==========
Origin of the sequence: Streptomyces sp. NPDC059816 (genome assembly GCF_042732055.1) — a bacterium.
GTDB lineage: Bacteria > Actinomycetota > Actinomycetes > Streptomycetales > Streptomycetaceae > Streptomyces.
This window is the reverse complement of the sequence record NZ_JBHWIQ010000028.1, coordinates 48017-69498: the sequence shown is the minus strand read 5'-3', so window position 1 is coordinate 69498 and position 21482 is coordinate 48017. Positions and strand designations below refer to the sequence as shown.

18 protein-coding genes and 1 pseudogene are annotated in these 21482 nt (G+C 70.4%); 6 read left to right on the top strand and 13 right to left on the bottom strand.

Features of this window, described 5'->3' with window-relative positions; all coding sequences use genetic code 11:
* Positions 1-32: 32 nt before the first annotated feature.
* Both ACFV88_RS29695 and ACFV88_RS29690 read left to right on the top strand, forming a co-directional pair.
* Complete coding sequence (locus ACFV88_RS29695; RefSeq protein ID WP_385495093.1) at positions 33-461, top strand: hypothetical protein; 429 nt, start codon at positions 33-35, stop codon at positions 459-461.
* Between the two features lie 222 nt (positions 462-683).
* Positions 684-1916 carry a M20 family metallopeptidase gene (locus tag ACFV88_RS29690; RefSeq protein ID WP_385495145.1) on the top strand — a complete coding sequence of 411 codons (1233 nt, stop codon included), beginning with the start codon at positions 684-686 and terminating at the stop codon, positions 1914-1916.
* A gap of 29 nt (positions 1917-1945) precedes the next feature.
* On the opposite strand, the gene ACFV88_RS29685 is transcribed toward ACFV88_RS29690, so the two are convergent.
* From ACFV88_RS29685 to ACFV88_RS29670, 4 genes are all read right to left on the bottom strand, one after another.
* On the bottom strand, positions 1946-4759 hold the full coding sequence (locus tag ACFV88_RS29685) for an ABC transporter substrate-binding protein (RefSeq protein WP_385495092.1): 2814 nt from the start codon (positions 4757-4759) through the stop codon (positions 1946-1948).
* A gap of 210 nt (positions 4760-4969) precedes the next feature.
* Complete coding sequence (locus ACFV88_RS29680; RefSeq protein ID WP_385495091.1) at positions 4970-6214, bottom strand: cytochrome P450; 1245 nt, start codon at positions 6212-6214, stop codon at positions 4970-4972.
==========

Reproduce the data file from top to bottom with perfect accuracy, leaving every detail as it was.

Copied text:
Origin of the sequence: Streptomyces sp. NPDC059816 (genome assembly GCF_042732055.1) — a bacterium.
GTDB lineage: Bacteria > Actinomycetota > Actinomycetes > Streptomycetales > Streptomycetaceae > Streptomyces.
This window is the reverse complement of the sequence record NZ_JBHWIQ010000028.1, coordinates 48017-69498: the sequence shown is the minus strand read 5'-3', so window position 1 is coordinate 69498 and position 21482 is coordinate 48017. Positions and strand designations below refer to the sequence as shown.

18 protein-coding genes and 1 pseudogene are annotated in these 21482 nt (G+C 70.4%); 6 read left to right on the top strand and 13 right to left on the bottom strand.

Features of this window, described 5'->3' with window-relative positions; all coding sequences use genetic code 11:
* Positions 1-32: 32 nt before the first annotated feature.
* Both ACFV88_RS29695 and ACFV88_RS29690 read left to right on the top strand, forming a co-directional pair.
* Complete coding sequence (locus ACFV88_RS29695; RefSeq protein ID WP_385495093.1) at positions 33-461, top strand: hypothetical protein; 429 nt, start codon at positions 33-35, stop codon at positions 459-461.
* Between the two features lie 222 nt (positions 462-683).
* Positions 684-1916 carry a M20 family metallopeptidase gene (locus tag ACFV88_RS29690; RefSeq protein ID WP_385495145.1) on the top strand — a complete coding sequence of 411 codons (1233 nt, stop codon included), beginning with the start codon at positions 684-686 and terminating at the stop codon, positions 1914-1916.
* A gap of 29 nt (positions 1917-1945) precedes the next feature.
* On the opposite strand, the gene ACFV88_RS29685 is transcribed toward ACFV88_RS29690, so the two are convergent.
* From ACFV88_RS29685 to ACFV88_RS29670, 4 genes are all read right to left on the bottom strand, one after another.
* On the bottom strand, positions 1946-4759 hold the full coding sequence (locus tag ACFV88_RS29685) for an ABC transporter substrate-binding protein (RefSeq protein WP_385495092.1): 2814 nt from the start codon (positions 4757-4759) through the stop codon (positions 1946-1948).
* A gap of 210 nt (positions 4760-4969) precedes the next feature.
* Complete coding sequence (locus ACFV88_RS29680; RefSeq protein ID WP_385495091.1) at positions 4970-6214, bottom strand: cytochrome P450; 1245 nt, start codon at positions 6212-6214, stop codon at positions 4970-4972.